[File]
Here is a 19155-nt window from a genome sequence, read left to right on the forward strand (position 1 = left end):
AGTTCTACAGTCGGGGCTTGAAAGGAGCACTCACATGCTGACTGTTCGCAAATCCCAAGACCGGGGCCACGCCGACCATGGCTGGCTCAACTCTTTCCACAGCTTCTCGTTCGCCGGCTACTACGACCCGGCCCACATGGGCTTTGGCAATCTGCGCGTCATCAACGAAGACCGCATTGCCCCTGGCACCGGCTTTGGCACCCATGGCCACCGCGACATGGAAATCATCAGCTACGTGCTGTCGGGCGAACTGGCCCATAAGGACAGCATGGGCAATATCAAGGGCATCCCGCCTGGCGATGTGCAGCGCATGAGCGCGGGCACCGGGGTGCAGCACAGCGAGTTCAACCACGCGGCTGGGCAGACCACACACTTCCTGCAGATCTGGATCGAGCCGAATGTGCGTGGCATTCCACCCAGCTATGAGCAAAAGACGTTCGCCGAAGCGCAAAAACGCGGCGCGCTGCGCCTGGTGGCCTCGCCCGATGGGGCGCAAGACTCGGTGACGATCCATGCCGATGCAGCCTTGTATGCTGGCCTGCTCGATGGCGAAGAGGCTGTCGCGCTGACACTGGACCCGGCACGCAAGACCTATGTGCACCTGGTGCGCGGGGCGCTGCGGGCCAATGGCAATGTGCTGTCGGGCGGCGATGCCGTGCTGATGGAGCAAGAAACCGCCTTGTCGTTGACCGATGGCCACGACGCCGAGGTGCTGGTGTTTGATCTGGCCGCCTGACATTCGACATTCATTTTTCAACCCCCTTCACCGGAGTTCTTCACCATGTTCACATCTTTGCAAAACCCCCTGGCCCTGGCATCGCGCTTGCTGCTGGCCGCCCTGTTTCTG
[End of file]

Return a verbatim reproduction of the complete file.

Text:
Here is a 19155-nt window from a genome sequence, read left to right on the forward strand (position 1 = left end):
AGTTCTACAGTCGGGGCTTGAAAGGAGCACTCACATGCTGACTGTTCGCAAATCCCAAGACCGGGGCCACGCCGACCATGGCTGGCTCAACTCTTTCCACAGCTTCTCGTTCGCCGGCTACTACGACCCGGCCCACATGGGCTTTGGCAATCTGCGCGTCATCAACGAAGACCGCATTGCCCCTGGCACCGGCTTTGGCACCCATGGCCACCGCGACATGGAAATCATCAGCTACGTGCTGTCGGGCGAACTGGCCCATAAGGACAGCATGGGCAATATCAAGGGCATCCCGCCTGGCGATGTGCAGCGCATGAGCGCGGGCACCGGGGTGCAGCACAGCGAGTTCAACCACGCGGCTGGGCAGACCACACACTTCCTGCAGATCTGGATCGAGCCGAATGTGCGTGGCATTCCACCCAGCTATGAGCAAAAGACGTTCGCCGAAGCGCAAAAACGCGGCGCGCTGCGCCTGGTGGCCTCGCCCGATGGGGCGCAAGACTCGGTGACGATCCATGCCGATGCAGCCTTGTATGCTGGCCTGCTCGATGGCGAAGAGGCTGTCGCGCTGACACTGGACCCGGCACGCAAGACCTATGTGCACCTGGTGCGCGGGGCGCTGCGGGCCAATGGCAATGTGCTGTCGGGCGGCGATGCCGTGCTGATGGAGCAAGAAACCGCCTTGTCGTTGACCGATGGCCACGACGCCGAGGTGCTGGTGTTTGATCTGGCCGCCTGACATTCGACATTCATTTTTCAACCCCCTTCACCGGAGTTCTTCACCATGTTCACATCTTTGCAAAACCCCCTGGCCCTGGCATCGCGCTTGCTGCTGGCCGCCCTGTTTCTG